Sunday, September 04, 2005

We Need Some Magic

Several people have questioned about the possibility of an inverted yield curve in the near future. Before I explain anything, I would like to note that Mr. Greenspan expressed his belief that the yield curve (this time around) does not necessarily signal a dismal economic outlook. As I have previously pointed out in my RW Wentworth newsletters, foreign entities purchasing longer term Treasuries may explain Greenspan’s conundrum.

Many, including myself, explained that Asian institutions have spent their excess dollar holding by buying U.S. Treasuries. Excess demand for existing Treasuries (i.e. 10 year) will raise prices, thus driving their yields down. So is there someone else that may be buying these Treasuries to further drive the rates down and invert the yield curve?

In light of these rising crude oil prices and speaking with other analysts, I believe that there may be new Treasury buyers. My previous post with the diagram of the gas price breakdown indicates that over 40% of the price we pay gas stations goes to crude oil producers. Since Katrina, we have seen gas prices jump all throughout the U.S. This would mean that more money goes to the crude oil producers for the same amount of oil.

If these “petrodollars” get funneled back into the U.S. in the form of Treasury purchases, then we could see the longer term Treasury yields remain in their already low levels. If oil prices continue to rise, and if these petrodollars make their way into our system, we may even see long term yield fall below the shorter term yields (i.e. 2 year).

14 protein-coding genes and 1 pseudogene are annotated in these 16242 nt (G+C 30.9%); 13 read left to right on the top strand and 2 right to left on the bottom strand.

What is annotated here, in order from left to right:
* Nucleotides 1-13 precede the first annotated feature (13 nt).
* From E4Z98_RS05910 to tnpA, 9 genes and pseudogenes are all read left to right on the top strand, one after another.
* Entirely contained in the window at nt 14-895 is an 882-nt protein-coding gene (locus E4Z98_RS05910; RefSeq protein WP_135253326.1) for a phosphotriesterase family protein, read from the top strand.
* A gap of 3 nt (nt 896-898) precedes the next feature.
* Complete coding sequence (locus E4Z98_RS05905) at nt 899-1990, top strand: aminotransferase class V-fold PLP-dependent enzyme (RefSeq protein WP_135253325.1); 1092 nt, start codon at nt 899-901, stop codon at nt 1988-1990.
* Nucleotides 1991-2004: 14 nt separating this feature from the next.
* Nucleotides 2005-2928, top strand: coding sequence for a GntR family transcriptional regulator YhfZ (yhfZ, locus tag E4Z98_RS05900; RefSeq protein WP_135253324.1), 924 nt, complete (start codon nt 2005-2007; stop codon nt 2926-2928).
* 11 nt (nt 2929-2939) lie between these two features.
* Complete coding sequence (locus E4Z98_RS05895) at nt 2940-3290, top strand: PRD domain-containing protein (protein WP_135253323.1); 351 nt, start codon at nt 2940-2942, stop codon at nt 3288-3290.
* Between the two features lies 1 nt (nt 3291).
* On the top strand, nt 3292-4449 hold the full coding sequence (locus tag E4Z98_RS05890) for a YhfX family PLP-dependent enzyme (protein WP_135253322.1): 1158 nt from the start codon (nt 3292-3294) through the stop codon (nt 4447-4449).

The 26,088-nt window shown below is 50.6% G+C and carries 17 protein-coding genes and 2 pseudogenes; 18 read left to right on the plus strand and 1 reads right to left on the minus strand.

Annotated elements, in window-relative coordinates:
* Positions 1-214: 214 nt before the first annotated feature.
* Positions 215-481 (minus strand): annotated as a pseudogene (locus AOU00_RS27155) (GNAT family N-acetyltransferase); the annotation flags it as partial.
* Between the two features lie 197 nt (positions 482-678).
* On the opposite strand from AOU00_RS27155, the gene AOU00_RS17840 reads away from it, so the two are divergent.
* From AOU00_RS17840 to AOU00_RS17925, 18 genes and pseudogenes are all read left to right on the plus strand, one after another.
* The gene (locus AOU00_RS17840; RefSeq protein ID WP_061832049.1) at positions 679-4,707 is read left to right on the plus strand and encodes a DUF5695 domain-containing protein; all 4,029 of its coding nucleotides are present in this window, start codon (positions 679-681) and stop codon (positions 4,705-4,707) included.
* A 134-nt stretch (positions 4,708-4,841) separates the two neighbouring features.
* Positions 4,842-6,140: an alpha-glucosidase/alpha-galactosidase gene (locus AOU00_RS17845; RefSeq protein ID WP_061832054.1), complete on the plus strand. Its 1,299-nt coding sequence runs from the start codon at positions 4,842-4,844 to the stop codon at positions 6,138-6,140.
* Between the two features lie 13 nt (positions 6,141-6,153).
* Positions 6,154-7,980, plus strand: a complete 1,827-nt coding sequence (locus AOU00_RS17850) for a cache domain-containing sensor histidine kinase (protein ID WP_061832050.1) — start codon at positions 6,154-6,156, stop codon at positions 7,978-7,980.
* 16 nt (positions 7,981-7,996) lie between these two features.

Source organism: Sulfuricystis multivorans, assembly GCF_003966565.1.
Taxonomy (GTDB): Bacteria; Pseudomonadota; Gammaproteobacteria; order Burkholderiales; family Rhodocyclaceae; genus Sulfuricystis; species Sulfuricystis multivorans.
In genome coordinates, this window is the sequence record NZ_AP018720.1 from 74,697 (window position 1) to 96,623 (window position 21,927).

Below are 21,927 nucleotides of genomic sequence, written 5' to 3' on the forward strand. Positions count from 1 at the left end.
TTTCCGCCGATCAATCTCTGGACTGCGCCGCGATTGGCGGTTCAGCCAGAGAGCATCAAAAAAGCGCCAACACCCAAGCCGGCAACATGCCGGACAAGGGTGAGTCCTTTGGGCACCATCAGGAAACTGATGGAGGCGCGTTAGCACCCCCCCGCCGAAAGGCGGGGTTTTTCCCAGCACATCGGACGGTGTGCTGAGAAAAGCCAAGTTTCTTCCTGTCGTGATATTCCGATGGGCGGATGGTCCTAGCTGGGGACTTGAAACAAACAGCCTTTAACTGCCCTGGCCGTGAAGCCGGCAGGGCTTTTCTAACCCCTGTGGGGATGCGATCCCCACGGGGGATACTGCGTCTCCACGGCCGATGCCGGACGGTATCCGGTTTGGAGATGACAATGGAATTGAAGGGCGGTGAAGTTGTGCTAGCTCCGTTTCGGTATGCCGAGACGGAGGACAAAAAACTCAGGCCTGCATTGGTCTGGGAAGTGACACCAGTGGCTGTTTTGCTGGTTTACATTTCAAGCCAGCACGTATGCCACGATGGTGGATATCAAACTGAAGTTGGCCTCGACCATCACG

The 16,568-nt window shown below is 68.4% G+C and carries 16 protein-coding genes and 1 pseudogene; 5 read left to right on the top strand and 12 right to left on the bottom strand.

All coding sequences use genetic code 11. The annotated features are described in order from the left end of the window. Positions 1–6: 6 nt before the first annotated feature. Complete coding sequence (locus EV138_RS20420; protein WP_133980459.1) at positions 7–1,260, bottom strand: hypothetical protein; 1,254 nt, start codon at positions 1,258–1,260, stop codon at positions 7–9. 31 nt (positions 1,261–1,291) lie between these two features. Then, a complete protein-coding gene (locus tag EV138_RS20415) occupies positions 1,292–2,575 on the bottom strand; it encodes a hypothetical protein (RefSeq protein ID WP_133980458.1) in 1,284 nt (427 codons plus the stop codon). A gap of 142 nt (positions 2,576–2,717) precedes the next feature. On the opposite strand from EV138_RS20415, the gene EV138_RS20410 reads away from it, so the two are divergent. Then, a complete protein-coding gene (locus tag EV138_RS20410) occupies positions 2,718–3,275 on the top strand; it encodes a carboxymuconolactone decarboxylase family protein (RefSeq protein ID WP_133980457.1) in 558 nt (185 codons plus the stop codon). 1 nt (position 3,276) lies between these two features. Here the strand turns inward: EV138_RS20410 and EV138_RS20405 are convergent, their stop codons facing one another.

The shorter term yields will most likely be impacted by the Fed’s decisions on the fed fund rates. As I have mentioned in my previous posts, the fed fund futures now indicate that the Federal Reserve is less likely to make many more hikes by the year's end. We are in no doubt dealing with a delicate situation.

To answer whether the yield curve could invert by the year end… I think it’s a definite possibility, but a flat or humped curve is more likely. However, I wouldn’t be surprised to see a slight inversion before the year comes to an end. Keep in mind that a yield curve doesn’t necessarily indicate a recession up ahead. We saw a flat yield curve before Katrina made her devastating path through our country. However, it appears that she came with her hammer and nails, not to help rebuild, but to shut the coffin. Let’s just hope it won’t be too bad… perhaps David Blaine, the street magician, could explain how he survived for a week buried alive in his temporary coffin.


At 6:16 PM, Anonymous QUALITY STOCKS UNDER 5 DOLLARS said...

Everyone can use a little majic.


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